11 November 2009

Remembrance Day

I know. For all of you Americans it's Veteran's Day and judging by the local papers, it's all about the kickoff to Christmas shopping and maybe a parade of old guys in dated uniforms showing up at a War Memorial. At least, that's what it looks like when I look at a newspaper. I suspect that it's considerably more serious for many.

However, I am Canadian. Proudly Canadian. We do things differently. Remembrance Day for us is mostly about WWI. Naturally it's expanded, all Canadians that have fought all over the world are honored, but it all started in 1917. At the 11th minute of the 11th hour of the 11th day every year, one minute of silence falls all over the country.

My personal hero has always been Billy Bishop, a pilot who, in an airplane made of balsa wood and canvas, managed to become the Ace of Aces. For those of you who have been to an airplane museum, you know that these things look like toys to us now. It's impossible to imagine not only flying one of them, but taking what would seem like insane risks. I'm quite sure that today's pilots would sooner play catch with a grizzly than face machine gun fire in one of those insubstantial vehicles. Billy Bishop flew and fought in one of them for literally years.

We've all heard (and most of us Canadians memorized) McCrae's famous poem, "In Flanders Fields". Many don't know the background to it. Dr. McCrae wrote it during a twenty-minute break after having spent 17 full days treating and losing young men at the battle of Ypres in 1915. He was no stranger to combat and it's inevitable result - the Boer War was his training ground. He continued his work until 1918, when he died of pneumonia.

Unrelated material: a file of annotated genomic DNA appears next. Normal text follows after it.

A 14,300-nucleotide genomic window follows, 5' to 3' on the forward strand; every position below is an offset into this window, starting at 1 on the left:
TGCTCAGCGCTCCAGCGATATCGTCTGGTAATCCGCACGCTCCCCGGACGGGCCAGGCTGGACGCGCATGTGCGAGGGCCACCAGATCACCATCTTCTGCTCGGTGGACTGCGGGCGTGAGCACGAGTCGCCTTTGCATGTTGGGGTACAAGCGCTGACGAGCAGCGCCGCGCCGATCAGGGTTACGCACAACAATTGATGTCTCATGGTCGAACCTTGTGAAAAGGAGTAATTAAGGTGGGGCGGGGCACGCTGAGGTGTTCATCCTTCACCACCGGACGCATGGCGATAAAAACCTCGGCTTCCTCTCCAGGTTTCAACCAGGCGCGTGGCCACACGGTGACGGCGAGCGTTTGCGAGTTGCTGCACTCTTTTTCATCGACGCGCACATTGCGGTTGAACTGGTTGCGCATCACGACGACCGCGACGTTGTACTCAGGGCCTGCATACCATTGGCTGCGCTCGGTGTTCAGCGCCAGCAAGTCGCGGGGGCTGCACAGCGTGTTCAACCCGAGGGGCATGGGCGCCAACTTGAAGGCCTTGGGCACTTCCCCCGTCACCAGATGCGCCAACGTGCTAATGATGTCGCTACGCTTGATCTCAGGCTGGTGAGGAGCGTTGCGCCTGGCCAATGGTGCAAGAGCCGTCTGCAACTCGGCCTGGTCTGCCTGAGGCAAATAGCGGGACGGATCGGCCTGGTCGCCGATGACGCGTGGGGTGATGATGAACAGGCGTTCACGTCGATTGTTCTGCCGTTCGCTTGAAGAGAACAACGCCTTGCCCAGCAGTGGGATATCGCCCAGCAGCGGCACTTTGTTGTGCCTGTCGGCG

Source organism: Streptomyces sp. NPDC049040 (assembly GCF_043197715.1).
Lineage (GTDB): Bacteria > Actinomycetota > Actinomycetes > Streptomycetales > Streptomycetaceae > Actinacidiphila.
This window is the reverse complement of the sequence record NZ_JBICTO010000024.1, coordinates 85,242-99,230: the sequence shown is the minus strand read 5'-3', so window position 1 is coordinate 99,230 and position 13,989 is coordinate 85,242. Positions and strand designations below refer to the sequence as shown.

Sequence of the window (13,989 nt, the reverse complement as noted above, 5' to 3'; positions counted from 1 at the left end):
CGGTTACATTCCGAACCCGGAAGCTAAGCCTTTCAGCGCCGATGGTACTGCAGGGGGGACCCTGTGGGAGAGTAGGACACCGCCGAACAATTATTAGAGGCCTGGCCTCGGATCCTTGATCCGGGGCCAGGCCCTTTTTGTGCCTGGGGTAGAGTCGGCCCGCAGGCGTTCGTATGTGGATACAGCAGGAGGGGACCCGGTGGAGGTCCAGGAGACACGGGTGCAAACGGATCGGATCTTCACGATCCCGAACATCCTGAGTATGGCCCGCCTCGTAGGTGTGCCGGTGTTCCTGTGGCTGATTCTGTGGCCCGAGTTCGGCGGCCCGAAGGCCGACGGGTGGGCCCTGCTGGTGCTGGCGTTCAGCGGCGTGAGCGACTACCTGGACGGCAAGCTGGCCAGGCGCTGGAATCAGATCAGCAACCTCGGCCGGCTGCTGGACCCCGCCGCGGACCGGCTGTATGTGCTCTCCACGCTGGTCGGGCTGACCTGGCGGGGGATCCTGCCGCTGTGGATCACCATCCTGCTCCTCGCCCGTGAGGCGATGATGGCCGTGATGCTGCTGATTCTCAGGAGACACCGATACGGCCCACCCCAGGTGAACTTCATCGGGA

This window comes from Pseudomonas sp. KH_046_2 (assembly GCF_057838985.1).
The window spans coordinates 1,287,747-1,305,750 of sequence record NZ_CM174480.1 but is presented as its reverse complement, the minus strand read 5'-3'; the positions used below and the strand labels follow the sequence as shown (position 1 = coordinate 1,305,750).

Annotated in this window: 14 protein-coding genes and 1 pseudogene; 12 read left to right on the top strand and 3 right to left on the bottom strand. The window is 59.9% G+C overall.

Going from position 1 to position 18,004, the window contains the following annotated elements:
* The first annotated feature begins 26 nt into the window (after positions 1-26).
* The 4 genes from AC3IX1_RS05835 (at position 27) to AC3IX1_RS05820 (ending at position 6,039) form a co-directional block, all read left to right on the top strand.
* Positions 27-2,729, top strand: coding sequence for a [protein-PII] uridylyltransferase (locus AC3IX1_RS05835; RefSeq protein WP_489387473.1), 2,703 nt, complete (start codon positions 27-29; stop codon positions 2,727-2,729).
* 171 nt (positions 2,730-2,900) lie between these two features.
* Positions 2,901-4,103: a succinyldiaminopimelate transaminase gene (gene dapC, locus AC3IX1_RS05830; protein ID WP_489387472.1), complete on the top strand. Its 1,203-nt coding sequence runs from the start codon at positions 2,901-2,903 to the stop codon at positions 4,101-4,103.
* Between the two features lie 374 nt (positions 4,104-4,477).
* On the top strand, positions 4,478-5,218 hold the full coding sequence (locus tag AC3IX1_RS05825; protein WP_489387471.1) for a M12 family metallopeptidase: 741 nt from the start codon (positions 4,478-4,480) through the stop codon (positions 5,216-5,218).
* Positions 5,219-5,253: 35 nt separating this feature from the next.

I know this is all uncharacteristically serious for me - try not to drop dead with the shock. Someone needs to remember, though. The ads that are all over the place, exhorting us to go shopping and spend money are offensive to me. This day, November 11, should mean more than that. If we can't give one minute of silence for those that have fallen, then we don't deserve what they died to bring us.


  1. Thank you Messy, for this beautiful, and poignant reminder.

  2. Hear hear! It's sad that any and every holiday is now about buying something in the US. The fallen as well as those that are out there fighting for us deserve a moment of appreciation.

  3. I say we stick all those marketing assholes in a trench and make them charge a machine-gun nest manned by veterans. The world would be better off without them (the marketing guys, not the veterans.)

  4. Yeah, you don't want to mess with the veterans. When I was noodling around on the net yesterday I discovered that Canada still has one surviving WWI veteran. He's 109 years old - born in 1901. Amazing.

    I think the US has one left as well, close to the same age.

  5. Messy, thanks for your reminder. I remember the poem In Flanders Fields" but I didn't know the history of the poet.

    I remember when I was a kid visiting those vast militaty cemeteries made up of white crosses as far as the eye can see... so sad, so much has been lost with those young lives....

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